Subscribing to a service, registering with a website or buying something online usually requires you to fill in a form. In this form the company will ask for a name and email address as a minimum. Customer surveys are often used for customer profiling.
Cookies and web beacons allow the company to track your browsing history to find out where you have been, what you have looked at, and even where you go after you have finished looking at their website. This is how they can target you with their ads and you will often an ad that follows you around the web.
Companies can look at your previous purchase records and transaction history to see how you have interacted with online shops and support services. Social media is used as a primary source of data – whenever you log into a third-party app on Facebook, they can access any data you share publicly.
Companies can track whether you have opened an email, where it was opened and even what device you opened it from. Third-party trackers are primarily used to better understand how a company’s apps are used but it can also be used for targeted advertising and location tracking.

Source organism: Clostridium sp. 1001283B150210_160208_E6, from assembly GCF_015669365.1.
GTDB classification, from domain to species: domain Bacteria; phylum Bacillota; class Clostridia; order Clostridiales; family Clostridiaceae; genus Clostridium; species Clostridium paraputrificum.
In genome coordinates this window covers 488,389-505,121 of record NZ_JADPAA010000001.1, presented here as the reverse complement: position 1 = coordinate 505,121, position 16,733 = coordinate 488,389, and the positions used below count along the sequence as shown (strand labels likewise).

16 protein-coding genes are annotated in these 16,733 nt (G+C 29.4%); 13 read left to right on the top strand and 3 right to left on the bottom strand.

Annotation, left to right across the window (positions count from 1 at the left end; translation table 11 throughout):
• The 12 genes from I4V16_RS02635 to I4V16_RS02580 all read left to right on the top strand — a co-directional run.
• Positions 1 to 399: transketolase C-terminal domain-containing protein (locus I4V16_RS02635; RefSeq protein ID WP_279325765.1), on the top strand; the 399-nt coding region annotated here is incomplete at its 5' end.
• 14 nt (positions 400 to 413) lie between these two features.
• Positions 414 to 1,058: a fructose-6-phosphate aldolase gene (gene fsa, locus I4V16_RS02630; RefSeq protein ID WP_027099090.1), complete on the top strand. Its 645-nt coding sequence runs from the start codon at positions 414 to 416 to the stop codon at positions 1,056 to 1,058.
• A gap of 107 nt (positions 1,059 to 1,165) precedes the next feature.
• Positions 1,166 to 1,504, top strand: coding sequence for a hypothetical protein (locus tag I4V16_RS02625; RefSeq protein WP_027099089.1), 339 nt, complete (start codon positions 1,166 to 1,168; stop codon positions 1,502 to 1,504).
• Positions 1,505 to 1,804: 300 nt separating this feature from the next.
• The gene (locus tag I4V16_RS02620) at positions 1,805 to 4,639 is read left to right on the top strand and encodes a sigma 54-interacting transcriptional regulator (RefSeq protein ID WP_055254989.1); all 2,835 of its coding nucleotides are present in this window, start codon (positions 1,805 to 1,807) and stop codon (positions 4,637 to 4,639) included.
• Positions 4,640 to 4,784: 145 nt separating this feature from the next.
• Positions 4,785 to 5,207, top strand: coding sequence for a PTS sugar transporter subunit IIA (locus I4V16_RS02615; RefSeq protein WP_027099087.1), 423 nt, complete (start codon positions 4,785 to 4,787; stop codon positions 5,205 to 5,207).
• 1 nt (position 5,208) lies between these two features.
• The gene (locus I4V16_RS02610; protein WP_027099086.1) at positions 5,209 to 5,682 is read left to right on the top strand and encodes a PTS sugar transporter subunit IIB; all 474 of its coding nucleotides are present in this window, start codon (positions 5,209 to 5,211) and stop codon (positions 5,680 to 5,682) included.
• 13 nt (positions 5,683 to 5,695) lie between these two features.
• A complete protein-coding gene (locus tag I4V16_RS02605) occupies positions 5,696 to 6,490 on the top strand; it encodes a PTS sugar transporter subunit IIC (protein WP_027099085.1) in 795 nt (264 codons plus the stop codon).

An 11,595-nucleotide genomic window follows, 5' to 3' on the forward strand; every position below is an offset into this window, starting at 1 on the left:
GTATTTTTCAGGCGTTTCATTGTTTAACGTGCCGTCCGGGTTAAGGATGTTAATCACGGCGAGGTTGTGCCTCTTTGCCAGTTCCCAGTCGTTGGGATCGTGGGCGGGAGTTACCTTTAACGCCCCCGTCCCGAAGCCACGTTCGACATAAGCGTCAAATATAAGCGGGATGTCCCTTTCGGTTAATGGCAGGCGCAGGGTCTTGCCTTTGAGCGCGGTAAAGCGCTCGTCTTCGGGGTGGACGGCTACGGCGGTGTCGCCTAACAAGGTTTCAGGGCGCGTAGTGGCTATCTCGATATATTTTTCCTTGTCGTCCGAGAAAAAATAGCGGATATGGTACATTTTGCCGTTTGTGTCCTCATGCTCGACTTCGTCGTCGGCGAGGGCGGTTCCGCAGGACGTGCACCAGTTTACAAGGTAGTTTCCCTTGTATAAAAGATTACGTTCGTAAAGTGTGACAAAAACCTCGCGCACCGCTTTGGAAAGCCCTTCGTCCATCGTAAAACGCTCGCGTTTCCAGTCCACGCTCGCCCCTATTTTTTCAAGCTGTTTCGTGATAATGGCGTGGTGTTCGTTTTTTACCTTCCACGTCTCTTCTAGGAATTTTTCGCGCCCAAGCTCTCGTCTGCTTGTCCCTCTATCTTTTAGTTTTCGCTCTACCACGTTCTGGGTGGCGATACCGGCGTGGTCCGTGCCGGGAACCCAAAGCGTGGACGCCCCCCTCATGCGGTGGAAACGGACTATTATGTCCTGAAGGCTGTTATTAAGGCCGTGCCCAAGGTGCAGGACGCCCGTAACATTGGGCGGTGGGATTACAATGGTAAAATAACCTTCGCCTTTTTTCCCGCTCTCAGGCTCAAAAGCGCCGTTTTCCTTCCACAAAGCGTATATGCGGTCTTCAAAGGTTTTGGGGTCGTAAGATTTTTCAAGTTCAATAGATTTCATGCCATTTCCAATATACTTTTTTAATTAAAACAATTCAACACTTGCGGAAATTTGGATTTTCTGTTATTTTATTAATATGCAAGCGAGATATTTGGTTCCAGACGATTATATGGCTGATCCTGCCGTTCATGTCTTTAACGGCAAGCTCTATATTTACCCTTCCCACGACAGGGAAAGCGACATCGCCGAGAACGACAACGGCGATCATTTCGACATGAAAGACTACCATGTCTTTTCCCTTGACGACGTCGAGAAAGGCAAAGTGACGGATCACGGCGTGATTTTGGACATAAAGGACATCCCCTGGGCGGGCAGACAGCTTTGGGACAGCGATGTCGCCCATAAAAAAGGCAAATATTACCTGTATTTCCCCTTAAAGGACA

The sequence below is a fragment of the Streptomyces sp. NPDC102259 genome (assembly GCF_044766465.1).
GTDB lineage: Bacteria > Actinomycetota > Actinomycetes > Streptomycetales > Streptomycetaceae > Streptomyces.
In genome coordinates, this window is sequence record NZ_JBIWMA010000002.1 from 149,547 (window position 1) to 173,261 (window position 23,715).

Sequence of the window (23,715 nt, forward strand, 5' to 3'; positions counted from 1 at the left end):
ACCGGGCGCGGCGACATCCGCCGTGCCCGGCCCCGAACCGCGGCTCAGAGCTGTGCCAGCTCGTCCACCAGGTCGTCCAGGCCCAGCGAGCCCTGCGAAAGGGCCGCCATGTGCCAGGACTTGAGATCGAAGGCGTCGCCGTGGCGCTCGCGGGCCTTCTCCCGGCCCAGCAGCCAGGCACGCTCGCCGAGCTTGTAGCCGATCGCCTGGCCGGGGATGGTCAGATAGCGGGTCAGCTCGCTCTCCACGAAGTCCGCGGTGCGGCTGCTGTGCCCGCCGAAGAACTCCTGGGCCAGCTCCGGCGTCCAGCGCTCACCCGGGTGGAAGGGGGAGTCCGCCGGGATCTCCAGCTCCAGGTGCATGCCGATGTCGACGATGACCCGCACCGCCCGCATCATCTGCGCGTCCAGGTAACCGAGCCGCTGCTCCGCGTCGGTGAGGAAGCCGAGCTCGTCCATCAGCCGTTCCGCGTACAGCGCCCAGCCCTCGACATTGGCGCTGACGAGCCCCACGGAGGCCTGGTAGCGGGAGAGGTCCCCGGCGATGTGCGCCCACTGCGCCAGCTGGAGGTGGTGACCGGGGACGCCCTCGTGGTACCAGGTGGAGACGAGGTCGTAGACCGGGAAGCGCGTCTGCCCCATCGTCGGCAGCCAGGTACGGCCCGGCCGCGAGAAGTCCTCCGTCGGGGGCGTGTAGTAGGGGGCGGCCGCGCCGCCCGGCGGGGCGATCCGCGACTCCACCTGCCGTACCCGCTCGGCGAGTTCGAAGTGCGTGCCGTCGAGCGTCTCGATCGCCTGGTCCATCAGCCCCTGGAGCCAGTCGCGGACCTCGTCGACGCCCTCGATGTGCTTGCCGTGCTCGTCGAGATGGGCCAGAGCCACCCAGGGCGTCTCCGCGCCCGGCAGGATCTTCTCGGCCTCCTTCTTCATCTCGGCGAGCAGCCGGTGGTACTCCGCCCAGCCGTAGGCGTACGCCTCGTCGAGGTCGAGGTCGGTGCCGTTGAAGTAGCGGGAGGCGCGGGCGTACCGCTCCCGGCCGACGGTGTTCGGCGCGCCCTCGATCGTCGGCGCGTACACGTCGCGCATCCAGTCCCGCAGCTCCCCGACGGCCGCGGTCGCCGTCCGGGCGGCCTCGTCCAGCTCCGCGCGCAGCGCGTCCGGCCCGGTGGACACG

Companies also buy and sell your data to other companies. There are companies whose only purpose is to collect, analyse and sell customer and business data to other companies.
Researchers train their automated program by using your personal data. Whenever you upload a photo, video, text post and audio clip to sites like Facebook, YouTube, Instagram or Twitter, it is given to machine learning algorithms so they can learn and become smarter.
The specific details of what data is being collected is generally concealed in the company’s terms-of-use agreement. It is important that you read and understand the terms-of-use agreements so you are aware of who owns your personal data and content and what the company can do with it.
These agreements are often too long of read and complicated. If you don’t have the time or the motivation but you would like to be informed about your rights online, then visit Terms of Service; Didn’t Read (ToS;DR) – a website that provides bullet point summaries of terms of service agreements.
Goddard, W. (2019). How do big companies collect customer data? IT Chronicles. https://itchronicles.com/big-data/how-do-big-companies-collect-customer-data/